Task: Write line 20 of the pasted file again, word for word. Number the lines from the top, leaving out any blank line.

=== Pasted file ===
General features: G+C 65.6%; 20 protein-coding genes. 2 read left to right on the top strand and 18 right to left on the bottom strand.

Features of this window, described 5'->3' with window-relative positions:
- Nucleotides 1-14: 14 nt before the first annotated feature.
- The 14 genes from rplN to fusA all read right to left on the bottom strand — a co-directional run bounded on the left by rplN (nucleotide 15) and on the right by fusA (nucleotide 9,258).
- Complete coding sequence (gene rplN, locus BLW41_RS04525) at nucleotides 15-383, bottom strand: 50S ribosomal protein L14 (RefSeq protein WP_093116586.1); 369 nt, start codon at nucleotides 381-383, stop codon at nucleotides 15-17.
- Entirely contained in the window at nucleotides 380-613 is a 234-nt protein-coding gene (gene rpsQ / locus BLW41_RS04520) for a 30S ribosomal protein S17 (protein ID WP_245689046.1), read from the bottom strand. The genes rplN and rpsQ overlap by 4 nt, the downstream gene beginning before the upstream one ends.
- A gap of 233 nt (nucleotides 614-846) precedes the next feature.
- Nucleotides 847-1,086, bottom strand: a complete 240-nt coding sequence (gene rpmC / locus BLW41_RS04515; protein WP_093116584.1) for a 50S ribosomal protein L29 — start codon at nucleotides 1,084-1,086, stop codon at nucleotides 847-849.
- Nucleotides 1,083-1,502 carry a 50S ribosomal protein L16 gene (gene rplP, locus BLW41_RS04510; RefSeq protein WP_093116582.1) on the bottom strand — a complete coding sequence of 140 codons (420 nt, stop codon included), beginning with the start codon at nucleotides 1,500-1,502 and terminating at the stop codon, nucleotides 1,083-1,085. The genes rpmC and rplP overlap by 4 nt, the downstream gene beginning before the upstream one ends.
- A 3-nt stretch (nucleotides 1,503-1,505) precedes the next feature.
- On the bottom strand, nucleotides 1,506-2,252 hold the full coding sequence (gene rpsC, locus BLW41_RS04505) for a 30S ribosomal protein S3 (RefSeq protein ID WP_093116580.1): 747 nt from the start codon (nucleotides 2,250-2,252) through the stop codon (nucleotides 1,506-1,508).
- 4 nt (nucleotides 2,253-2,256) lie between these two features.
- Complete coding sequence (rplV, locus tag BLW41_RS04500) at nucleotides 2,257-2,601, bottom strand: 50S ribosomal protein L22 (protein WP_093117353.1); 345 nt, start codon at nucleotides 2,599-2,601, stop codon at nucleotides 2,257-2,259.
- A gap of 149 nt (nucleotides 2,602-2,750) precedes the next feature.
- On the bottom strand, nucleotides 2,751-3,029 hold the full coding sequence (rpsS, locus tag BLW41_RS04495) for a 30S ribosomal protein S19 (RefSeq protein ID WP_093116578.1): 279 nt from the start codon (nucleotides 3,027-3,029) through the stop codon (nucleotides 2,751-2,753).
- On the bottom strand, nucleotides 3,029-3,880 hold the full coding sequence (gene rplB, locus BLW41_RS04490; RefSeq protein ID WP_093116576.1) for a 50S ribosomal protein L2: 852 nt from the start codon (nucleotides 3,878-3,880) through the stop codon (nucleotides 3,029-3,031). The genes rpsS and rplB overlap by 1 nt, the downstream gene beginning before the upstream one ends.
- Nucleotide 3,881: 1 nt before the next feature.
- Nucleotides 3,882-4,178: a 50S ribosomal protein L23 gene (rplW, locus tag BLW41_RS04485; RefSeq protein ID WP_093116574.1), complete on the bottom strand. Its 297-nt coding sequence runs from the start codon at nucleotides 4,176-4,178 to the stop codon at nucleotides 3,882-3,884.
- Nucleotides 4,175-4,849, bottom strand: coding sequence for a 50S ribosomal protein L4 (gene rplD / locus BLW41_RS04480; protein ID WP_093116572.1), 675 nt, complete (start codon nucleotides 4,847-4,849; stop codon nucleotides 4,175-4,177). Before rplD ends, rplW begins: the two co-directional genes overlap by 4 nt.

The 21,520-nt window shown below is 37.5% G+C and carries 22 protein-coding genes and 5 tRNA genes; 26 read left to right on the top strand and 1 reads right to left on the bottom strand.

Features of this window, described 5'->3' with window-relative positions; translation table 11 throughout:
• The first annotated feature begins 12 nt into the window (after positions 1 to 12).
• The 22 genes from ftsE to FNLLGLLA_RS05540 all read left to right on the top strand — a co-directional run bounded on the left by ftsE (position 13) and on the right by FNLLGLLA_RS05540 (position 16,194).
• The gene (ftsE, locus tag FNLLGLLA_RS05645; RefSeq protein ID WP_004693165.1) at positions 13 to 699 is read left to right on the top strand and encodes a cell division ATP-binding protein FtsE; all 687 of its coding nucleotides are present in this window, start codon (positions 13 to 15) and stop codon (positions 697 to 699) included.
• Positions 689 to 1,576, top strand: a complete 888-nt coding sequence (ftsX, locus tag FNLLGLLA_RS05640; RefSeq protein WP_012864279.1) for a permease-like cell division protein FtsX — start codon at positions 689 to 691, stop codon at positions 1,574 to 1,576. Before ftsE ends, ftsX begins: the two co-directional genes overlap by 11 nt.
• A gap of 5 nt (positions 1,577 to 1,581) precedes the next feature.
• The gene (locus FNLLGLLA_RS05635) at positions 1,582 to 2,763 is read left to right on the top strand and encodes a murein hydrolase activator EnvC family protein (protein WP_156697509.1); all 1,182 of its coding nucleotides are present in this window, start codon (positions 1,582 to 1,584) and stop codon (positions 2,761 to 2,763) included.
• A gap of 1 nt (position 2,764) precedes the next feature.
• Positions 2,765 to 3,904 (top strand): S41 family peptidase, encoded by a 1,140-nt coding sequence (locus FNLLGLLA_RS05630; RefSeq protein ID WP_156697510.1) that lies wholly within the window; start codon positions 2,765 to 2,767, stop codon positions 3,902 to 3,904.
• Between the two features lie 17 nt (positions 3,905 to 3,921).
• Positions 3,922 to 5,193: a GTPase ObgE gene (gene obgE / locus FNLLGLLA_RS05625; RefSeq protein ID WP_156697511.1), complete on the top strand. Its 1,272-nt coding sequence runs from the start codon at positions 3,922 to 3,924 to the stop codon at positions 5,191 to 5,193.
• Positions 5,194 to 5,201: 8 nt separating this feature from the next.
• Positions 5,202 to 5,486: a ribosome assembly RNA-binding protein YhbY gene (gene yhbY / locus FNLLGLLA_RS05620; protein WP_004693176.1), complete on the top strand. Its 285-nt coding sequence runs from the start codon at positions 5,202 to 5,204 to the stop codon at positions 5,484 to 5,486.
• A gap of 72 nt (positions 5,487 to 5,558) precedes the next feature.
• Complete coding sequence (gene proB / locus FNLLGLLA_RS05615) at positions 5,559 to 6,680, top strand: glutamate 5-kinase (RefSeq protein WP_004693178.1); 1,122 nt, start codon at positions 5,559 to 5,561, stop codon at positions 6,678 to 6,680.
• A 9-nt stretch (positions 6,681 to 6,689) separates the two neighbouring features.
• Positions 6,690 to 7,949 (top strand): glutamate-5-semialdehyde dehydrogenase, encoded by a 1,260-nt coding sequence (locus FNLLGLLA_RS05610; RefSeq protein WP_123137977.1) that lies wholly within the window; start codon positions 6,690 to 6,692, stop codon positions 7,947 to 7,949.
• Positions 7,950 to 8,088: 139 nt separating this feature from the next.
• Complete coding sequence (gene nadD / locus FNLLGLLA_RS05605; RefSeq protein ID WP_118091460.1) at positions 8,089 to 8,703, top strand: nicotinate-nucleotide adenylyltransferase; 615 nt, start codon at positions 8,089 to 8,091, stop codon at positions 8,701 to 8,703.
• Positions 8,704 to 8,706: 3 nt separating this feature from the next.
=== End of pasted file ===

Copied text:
The 21,520-nt window shown below is 37.5% G+C and carries 22 protein-coding genes and 5 tRNA genes; 26 read left to right on the top strand and 1 reads right to left on the bottom strand.